As a relatively small budget independent feature, what the film may have lacked in the scale of its production, the team have made up for in location and shot selections. The result means we have a film that has some traditional elements of a British police procedural drama, but with elements of contemporary American crime thrillers thrown in for good measure.

If you like crime thrillers, this film is for you.

Our Rating: Fresh

Winter Ridge will be released in UK cinemas in September.

 

First Look, Interviews

First Look: Winter Ridge

January 9, 2018

Big Picture Film Club’s First Look series takes a look at upcoming films that have grabbed our attention, with the aim of finding out more about the release and the creative minds behind the projects.

Winter Ridge is a crime-thriller set in the fictitious English town of Blackrock (filming took place in North Devon). The central plot of the film revolves around a team of detectives tracking down a serial killer targetting the elderly.  Winter Ridge even made it’s way to the 2017 Cannes Film Festival picking up distribution later in the year. The independent film has managed to bring together a remarkable cast: Hannah Waddingham (Game of Thrones, Les Misérables), Alan Ford (Snatch, Lock Stock and Two Smoking Barrels) and Olwen Catherine Kelly (The Autopsy of Jane Doe). The crew behind the camera are as equally with the film overseen by award-winning director Dom Lenoir and producers Nancy Bressolles (Rise of the Krays) and Chris Hardman who has worked on films such as Avatar, Star Wars and Kingsman.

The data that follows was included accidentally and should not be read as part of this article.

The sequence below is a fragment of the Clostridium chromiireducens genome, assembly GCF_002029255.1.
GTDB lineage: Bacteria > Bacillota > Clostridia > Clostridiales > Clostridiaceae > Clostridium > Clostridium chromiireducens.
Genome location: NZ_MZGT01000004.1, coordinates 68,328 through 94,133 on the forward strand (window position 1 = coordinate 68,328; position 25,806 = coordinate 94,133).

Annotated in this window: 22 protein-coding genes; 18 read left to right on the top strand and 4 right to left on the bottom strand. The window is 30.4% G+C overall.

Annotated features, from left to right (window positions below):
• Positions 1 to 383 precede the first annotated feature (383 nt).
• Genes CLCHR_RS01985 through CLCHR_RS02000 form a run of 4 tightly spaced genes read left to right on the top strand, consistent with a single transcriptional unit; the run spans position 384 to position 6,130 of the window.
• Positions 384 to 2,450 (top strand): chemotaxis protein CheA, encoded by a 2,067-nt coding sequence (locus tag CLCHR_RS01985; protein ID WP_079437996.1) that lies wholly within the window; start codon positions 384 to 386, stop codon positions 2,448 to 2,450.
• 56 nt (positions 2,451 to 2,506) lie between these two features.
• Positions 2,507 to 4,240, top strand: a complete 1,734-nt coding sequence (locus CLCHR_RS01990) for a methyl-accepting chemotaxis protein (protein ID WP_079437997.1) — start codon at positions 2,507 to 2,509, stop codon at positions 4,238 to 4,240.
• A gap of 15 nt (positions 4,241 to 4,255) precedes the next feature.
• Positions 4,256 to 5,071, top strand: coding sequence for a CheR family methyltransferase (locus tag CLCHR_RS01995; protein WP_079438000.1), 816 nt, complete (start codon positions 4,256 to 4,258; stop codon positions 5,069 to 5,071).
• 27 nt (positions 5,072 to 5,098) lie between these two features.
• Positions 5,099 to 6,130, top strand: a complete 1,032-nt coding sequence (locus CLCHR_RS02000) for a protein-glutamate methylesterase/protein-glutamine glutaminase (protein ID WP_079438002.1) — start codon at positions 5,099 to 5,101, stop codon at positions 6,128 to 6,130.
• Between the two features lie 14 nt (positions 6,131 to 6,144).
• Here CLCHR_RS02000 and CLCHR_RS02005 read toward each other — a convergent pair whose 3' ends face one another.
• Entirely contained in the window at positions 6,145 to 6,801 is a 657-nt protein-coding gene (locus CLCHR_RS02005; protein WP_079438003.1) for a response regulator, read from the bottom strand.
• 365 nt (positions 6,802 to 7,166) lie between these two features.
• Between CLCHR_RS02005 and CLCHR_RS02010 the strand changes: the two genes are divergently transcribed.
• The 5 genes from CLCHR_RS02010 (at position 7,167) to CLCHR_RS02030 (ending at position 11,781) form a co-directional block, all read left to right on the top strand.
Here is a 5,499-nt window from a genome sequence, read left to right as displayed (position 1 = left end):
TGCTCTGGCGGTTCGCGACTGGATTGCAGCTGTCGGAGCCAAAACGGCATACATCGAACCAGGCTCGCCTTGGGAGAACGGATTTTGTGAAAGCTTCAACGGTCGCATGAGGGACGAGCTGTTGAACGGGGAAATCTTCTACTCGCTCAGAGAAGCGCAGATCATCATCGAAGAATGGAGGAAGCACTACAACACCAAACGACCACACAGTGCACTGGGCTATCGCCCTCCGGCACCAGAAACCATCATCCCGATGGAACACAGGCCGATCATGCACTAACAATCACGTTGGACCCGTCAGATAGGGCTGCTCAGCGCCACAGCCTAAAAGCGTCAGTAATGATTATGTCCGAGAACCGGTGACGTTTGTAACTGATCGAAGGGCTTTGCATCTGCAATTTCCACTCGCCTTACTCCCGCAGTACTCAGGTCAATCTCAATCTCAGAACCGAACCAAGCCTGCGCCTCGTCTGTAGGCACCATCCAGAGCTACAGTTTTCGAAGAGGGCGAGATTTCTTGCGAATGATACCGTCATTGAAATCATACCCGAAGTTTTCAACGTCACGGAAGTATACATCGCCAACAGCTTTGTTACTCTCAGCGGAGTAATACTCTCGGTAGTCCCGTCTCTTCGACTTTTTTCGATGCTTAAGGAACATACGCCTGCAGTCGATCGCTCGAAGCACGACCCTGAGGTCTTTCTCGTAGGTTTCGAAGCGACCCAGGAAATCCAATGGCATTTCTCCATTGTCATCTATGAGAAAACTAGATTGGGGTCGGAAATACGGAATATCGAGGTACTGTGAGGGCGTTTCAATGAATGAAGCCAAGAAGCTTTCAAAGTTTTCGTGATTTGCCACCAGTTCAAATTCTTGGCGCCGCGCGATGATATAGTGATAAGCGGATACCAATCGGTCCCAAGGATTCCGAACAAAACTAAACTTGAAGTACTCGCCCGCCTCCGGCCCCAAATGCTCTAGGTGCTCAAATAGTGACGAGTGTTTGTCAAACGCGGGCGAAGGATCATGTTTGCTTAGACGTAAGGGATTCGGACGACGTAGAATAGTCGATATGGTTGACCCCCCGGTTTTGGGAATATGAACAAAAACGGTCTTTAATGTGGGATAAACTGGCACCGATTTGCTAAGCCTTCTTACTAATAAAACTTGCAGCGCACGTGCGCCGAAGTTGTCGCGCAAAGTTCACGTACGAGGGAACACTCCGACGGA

We were able to have a Q & A with Director & Producer Dom Lenior to find out more about Winter Ridge, what to expect and when the planned release is for…

Finance is always a big issue when producing an independent feature film, how did you go about funding this film? What challenges did you face in doing this?

Dom: It has been a case of building up a track record and work ethic over quite a few years as individuals and through Camelot. We funded the film largely through the British SEIS (Seed Enterprise Investment Scheme) tax incentives and with private investors. We came to them having formed a relationship on previous projects and due to the quality of work or various shorts we had made prior, as well as a slate of films for the future, we put forward a visible track record in quality and a ready to go film. Having attached cast, high-level crew, and sales estimates definitely smoothed this process over as well and for a cinematic independent film felt like a better route than funding bodies.

How have you been able to put your own spin on the crime thriller genre and what were your sources of inspiration for the film?